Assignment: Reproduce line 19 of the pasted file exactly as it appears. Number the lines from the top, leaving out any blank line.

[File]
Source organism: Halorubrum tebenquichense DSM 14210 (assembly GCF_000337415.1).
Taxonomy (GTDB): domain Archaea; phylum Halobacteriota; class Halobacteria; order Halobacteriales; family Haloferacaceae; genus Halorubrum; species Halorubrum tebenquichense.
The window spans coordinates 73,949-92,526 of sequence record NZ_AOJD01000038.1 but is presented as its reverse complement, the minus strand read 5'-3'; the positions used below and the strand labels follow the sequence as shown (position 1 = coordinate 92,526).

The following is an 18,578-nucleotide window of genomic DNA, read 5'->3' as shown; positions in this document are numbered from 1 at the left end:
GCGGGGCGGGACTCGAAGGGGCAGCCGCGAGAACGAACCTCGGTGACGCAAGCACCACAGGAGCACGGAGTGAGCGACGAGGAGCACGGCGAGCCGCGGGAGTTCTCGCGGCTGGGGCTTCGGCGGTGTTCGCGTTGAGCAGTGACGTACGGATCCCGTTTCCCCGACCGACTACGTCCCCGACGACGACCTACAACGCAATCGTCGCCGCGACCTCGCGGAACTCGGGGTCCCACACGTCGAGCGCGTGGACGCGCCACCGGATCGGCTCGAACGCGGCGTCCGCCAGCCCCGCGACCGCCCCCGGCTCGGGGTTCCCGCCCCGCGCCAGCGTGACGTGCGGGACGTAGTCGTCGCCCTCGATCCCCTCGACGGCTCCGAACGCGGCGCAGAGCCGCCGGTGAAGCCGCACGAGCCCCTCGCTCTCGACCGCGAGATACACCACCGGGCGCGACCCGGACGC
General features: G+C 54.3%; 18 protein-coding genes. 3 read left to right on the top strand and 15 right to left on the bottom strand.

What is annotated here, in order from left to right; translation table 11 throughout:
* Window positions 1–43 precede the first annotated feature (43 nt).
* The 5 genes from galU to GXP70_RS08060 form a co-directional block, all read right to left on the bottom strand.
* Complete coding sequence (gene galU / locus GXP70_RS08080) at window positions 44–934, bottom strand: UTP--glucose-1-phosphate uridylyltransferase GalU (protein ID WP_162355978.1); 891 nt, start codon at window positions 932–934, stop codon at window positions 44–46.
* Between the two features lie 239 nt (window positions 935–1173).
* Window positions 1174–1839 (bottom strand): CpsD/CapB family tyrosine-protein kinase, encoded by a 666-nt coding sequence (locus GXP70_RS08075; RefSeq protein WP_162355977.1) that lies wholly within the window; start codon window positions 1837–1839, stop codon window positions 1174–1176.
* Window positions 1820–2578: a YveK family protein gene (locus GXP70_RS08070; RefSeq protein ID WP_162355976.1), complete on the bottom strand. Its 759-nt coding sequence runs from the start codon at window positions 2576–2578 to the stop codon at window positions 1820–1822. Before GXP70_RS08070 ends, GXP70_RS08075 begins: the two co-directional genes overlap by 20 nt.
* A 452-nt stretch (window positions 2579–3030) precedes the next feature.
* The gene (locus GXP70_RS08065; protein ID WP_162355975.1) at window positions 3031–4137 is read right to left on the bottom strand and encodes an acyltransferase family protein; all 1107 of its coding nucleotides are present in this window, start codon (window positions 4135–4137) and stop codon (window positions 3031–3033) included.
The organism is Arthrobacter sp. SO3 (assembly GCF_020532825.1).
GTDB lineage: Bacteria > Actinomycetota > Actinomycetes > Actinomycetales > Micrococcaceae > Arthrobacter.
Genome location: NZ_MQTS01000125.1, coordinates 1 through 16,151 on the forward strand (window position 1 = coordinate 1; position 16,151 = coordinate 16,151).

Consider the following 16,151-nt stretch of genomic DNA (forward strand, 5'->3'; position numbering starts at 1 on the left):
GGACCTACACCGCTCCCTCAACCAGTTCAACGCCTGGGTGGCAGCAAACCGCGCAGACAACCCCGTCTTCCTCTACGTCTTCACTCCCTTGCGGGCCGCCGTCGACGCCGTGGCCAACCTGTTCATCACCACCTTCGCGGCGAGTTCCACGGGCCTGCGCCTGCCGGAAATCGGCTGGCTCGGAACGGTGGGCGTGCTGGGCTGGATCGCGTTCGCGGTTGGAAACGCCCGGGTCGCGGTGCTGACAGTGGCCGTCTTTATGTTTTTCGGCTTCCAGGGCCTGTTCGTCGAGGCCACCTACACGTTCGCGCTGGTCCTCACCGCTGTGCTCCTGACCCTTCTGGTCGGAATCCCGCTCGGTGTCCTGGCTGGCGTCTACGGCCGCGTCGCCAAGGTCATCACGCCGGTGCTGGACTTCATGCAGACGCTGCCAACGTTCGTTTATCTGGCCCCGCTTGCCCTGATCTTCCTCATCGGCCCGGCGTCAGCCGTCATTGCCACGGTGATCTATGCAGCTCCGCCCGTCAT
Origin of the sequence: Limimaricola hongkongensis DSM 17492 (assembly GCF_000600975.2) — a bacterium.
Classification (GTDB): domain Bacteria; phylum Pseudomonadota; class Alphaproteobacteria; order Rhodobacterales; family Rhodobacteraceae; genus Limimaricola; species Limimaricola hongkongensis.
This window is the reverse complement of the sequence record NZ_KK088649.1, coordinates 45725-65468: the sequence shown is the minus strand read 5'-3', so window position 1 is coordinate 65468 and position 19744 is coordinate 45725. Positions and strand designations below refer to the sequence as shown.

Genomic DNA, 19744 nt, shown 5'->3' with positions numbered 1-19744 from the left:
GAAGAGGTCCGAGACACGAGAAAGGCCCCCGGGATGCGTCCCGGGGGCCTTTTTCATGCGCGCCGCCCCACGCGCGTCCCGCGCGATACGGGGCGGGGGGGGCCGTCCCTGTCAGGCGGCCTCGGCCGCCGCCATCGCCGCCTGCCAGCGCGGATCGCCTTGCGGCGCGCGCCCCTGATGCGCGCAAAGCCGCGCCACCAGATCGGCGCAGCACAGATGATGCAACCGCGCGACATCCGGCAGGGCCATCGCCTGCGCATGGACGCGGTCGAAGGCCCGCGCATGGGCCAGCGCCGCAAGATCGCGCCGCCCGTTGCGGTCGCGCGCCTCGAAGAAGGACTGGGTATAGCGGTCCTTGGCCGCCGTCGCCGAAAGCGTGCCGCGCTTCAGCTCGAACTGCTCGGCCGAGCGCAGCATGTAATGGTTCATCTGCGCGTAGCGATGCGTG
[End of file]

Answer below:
Consider the following 16,151-nt stretch of genomic DNA (forward strand, 5'->3'; position numbering starts at 1 on the left):